• Surgical techniques referred to as open (Strayer 1950; Pinney et al. 2004; Lamm et al. 2005; Herzenberg et al. 2007) or endoscopic muscle recession (e.g. Saxena and Widtfeldt 2004; Grady and Kelly 2010), intramuscular aponeurotic recession (Blitz and Rush 2007), muscle release (e.g.
    [Show abstract] [Hide abstract] ABSTRACT: The goal was to assess the effects of multiple aponeurotomy on mechanics of muscle with extramuscular myofascial connections. Using finite element modelling, effects of combinations of the intervention carried out at a proximal (P), an intermediate (I) and a distal (D) location were studied: (1) Case P, (2) Case P-I, (3) Case P-D and (4) Case P-I-D. Compared to Case P, the effects of multiple interventions on muscle geometry and sarcomere lengths were sizable for the distal population of muscle fibres: e.g. at high muscle length (1) summed gap lengths between the cut ends of aponeurosis increased by 16, 25 and 27% for Cases P-I, P-D and P-I-D, respectively, (2) characteristic substantial sarcomere shortening became more pronounced (mean shortening was 26, 29, 30 and 31% for Cases P, P-I, P-D and P-I-D, respectively) and (3) fibre stresses decreased (mean stress equalled 0.49, 0.39, 0.38 and 0.33 for Cases P, P-I, P-D and P-I-D, respectively). In contrast, no appreciable effects were shown for the proximal population. The overall change in sarcomere length heterogeneity was limited. Consequently, the effects of multiple aponeurotomy on muscle length-force characteristics were marginal: (1) a limited reduction in active muscle force (maximal 'muscle weakening effect' remained between 5 and 11%) and (2) an even less pronounced change in slack to optimum length range of force exertion (maximal 'muscle lengthening effect' distally was 0.2% for Case P-I-D) were shown. The intended effects of the intervention were dominated by the one intervention carried out closer to the tendon suggesting that aponeurotomies done additionally to that may counter-indicated.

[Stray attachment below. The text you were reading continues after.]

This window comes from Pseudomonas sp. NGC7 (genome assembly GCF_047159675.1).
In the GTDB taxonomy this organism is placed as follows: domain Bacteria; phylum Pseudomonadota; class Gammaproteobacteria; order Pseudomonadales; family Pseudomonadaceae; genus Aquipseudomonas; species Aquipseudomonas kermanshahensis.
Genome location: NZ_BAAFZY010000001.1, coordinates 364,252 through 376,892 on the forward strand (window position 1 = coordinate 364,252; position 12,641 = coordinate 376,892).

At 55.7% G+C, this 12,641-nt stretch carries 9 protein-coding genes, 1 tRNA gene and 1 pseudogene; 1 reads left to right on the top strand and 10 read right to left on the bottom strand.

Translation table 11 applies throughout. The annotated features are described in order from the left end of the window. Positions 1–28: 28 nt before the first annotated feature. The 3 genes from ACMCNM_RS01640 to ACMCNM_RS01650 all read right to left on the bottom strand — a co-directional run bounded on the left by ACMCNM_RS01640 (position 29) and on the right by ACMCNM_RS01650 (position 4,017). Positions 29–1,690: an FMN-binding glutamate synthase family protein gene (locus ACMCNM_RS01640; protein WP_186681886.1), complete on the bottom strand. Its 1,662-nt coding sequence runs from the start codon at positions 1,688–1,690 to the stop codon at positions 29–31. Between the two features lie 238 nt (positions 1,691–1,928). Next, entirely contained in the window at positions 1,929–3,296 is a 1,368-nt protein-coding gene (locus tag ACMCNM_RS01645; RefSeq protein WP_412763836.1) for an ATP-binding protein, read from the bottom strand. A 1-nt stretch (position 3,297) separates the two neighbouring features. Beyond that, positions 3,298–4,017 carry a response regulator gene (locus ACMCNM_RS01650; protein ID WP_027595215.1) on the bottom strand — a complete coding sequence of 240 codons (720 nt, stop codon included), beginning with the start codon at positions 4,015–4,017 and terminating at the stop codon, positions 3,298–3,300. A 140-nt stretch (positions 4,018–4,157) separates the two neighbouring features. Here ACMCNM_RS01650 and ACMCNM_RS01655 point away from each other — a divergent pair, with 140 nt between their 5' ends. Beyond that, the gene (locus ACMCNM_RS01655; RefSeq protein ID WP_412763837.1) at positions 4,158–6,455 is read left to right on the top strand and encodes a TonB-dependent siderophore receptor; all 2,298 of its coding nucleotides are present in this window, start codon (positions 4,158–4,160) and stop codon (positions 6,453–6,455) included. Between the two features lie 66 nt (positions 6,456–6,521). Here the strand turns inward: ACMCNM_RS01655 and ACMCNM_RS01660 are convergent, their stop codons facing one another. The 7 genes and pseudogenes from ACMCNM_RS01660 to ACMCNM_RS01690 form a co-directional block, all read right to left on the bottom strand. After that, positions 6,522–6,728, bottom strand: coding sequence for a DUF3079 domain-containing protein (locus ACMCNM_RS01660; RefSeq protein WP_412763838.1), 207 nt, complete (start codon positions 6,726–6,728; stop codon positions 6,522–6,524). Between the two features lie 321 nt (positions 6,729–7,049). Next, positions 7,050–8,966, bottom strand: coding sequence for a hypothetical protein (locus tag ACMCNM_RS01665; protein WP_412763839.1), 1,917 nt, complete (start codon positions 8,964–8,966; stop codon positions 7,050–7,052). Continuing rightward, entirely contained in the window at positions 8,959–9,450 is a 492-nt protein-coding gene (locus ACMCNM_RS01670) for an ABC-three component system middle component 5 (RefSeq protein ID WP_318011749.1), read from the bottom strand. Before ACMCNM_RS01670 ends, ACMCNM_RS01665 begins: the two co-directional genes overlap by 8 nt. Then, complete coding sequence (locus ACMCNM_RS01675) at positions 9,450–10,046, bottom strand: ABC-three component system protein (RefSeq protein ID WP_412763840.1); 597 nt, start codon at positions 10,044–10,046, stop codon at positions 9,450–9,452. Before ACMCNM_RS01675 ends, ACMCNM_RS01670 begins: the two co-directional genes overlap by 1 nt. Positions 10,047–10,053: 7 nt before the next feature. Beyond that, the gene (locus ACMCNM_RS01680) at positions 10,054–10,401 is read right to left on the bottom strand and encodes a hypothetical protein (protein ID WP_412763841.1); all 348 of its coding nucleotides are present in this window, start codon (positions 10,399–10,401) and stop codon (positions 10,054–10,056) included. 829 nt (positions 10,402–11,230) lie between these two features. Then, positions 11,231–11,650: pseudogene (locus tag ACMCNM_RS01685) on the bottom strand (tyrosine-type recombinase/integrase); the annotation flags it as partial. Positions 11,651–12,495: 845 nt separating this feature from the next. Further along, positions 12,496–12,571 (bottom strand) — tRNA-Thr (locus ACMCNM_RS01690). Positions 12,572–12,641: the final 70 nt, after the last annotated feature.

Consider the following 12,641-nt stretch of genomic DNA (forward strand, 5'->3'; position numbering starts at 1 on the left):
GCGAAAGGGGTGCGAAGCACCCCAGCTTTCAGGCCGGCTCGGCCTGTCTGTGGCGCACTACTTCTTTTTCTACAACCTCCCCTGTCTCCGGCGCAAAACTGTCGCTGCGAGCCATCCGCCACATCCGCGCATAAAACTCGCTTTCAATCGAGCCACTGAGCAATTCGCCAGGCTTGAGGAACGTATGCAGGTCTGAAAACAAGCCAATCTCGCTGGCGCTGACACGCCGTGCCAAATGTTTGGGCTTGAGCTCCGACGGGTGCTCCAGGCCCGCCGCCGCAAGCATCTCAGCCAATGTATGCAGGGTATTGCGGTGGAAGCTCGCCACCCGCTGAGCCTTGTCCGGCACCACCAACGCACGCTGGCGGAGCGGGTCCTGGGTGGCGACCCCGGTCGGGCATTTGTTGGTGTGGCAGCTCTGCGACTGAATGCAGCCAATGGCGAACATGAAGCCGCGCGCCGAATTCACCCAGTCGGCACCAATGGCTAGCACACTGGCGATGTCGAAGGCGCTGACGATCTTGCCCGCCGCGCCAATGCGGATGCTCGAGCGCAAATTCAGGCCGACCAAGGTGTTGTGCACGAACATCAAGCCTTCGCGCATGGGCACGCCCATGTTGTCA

Full-text · Article · Aug 2011
    • With these improvements, the ranges of values may better meet the comparable standards of dorsiflexion for child athletes [13]. Increased dorsiflexion serves as a key outcome for many studies of equinus deformity [5, 8, 11, 14]. By ensuring proper visualization of the sural nerve every time before making the cut, nerve dysesthesia was avoided.